Boots deploys mobile app for sales assistants

Boots has deployed a mobile app for store associates to help them find products for customers.

The app has been created in partnership with IBM and Apple to deliver a mobile solution for store associates. Customers can engage with staff on the shop floor with product enquiries, which can be found on the application loaded onto iPad devices.  

The new app uses the website's product database as well as analytics to quickly show product information, ratings and reviews, as well as look up inventory in store and online, thanks to real-time visibility of stock.

Using IBM's cloud platform, Bluemix, to quickly link to the retailer's applications and data, the app is able to direct customers to the nearest store if the product is out of stock, or create an online order for the item to be delivered in store or to the customer's home the next day.

Director of omnichannel and development at Boots, Robin Phillips, said the app was arming retail assistants with technology customers are familiar with themselves.

"It will help even our smallest stores feel like a flagship shop, with access to the entire Boots range at their fingertips," he said.

The entire fleet of 2,500 Boots stores have been equipped with 3,700 iPads to be used by store staff to assist customer queries on the shop floor.

Phillips described how at Christmas customers would come into the store waving an image of a product on their mobile phone asking if it was in stock, and store colleagues would be none the wiser.

The app was designed around colleagues, with two staff members travelling to California to work with IBM and Apple to create a satisfactory solution.

"It's very much colleague-centric," he said.

Mahmoud Naghshineh, general manager, Apple partnership, IBM, said: "Our collaboration with Boots UK is delivering a more contemporary approach to customer service. By empowering its colleagues with up-to-date data and product information delivered to the Apple device, Boots UK is leading amongst retailers by creating an enriched shopping experience that helps personalize customer engagement and enables faster service."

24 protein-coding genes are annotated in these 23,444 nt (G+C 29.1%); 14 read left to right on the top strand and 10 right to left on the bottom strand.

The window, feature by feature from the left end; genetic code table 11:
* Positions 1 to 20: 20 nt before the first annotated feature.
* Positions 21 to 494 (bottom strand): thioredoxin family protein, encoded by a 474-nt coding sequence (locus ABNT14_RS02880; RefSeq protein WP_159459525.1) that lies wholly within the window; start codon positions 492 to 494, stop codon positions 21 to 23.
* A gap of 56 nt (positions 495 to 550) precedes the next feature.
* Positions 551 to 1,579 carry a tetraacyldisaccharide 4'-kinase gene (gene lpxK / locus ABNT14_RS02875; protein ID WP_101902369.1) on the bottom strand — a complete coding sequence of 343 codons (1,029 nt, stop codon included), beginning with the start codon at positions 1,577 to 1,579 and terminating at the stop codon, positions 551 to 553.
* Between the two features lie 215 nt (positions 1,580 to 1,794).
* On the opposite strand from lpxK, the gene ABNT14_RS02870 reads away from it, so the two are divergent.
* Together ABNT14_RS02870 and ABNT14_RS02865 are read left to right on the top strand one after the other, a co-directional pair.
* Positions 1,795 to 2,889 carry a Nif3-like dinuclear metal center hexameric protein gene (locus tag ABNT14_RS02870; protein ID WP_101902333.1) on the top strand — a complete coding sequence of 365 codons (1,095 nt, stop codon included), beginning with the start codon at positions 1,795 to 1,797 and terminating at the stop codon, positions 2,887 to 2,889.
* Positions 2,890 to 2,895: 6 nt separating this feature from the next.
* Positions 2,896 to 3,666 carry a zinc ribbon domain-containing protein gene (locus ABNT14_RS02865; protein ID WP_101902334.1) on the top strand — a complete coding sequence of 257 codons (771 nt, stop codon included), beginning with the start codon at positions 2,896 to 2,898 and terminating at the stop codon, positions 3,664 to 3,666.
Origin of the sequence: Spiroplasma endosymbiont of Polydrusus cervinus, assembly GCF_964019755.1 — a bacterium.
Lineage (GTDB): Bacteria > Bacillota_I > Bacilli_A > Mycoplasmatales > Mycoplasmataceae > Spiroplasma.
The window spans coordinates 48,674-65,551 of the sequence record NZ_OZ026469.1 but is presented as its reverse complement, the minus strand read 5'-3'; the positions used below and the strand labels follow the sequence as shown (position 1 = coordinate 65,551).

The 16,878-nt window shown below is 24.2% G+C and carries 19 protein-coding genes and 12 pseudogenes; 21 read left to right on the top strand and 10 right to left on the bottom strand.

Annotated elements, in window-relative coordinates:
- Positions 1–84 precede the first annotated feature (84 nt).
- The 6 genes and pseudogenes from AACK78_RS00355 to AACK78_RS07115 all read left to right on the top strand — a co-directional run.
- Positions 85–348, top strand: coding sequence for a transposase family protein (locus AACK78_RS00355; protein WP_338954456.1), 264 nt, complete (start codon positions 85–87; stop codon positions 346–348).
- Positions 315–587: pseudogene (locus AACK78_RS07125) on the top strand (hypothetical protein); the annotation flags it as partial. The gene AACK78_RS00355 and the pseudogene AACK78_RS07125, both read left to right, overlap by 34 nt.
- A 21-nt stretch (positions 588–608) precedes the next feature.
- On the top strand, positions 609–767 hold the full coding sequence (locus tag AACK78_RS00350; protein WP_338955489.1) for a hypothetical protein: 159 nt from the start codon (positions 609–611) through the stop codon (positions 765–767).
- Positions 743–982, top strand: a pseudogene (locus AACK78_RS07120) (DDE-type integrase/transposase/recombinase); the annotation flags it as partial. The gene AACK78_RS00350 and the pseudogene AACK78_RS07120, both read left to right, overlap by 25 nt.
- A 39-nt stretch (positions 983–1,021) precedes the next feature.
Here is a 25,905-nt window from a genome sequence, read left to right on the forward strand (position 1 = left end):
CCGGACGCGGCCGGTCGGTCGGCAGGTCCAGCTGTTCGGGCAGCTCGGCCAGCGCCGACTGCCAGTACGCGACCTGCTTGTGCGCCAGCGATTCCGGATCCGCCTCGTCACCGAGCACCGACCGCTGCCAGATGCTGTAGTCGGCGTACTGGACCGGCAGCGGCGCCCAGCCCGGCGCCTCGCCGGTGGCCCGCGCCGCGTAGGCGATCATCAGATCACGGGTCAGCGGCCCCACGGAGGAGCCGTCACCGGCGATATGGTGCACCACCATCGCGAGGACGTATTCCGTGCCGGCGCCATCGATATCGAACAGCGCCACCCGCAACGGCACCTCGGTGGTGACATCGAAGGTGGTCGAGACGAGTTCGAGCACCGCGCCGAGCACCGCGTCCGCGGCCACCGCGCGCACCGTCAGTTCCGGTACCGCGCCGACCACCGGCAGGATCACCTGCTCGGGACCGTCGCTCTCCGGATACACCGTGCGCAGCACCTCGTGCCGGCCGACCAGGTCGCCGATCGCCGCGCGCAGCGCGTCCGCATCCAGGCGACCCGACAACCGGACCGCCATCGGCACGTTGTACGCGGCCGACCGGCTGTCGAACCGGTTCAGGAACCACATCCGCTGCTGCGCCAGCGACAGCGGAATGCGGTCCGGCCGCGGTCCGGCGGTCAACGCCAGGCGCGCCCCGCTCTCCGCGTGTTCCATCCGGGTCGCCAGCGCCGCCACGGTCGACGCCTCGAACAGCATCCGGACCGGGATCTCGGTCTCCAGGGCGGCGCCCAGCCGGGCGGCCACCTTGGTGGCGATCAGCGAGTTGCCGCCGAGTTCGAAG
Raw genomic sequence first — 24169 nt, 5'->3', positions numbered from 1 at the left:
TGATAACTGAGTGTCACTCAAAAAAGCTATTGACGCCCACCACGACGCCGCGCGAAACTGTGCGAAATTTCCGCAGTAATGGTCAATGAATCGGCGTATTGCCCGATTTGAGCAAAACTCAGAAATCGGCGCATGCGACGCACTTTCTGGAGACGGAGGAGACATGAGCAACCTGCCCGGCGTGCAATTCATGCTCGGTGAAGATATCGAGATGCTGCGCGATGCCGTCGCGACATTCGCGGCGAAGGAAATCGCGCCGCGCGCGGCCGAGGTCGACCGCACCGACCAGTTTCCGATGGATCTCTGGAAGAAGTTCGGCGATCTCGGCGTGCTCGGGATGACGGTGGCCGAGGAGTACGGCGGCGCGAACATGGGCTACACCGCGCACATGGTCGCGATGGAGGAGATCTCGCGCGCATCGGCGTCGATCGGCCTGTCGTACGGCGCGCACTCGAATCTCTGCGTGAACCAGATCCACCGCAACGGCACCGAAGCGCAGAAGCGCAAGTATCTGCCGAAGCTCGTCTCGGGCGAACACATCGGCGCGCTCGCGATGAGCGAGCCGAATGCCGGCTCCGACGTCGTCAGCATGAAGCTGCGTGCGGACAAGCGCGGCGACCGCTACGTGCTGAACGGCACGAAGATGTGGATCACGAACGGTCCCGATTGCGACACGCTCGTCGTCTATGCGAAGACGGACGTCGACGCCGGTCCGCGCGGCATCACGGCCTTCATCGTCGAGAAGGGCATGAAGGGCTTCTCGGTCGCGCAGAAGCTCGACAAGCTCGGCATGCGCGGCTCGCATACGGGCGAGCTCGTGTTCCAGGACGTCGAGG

Phillips said there is a lot of digital change on the horizon for Boots over the next six months. He told Essential Retail that as well as building "nice shiny stuff for customers" the retailer is working on gaining a single view of the customer, which would, in the long term, improve the cognitive technologies which currently power the app's product recommendation engine.  

Boots already has a great deal of data from its Advantage Card which launched in 1997. The card has 15 million active members and 70% of sales at Boots are linked to a loyalty card. 

"Increasingly we should have a memory of the customer, and we are building that capability," he said. "All the sorts of things you see, you have to power them with the right data and you need to know who you're talking to so you have to have an up-to-date record,"

Boots is also working on developing the app into a mobile point of sale terminal, as well as looking at the possibility of bring-your-own-device (BYOD), so store associates can use IBM's Sale Assist app on their personal devices.

Phillips also said the retailer will shortly be rolling out a piece of technology which helps with the increase in click & collect orders. He said the technology the retailer is currently trialling empowers colleagues to know where the customer's parcel is as they walk into the store so it can be handed over immediately.

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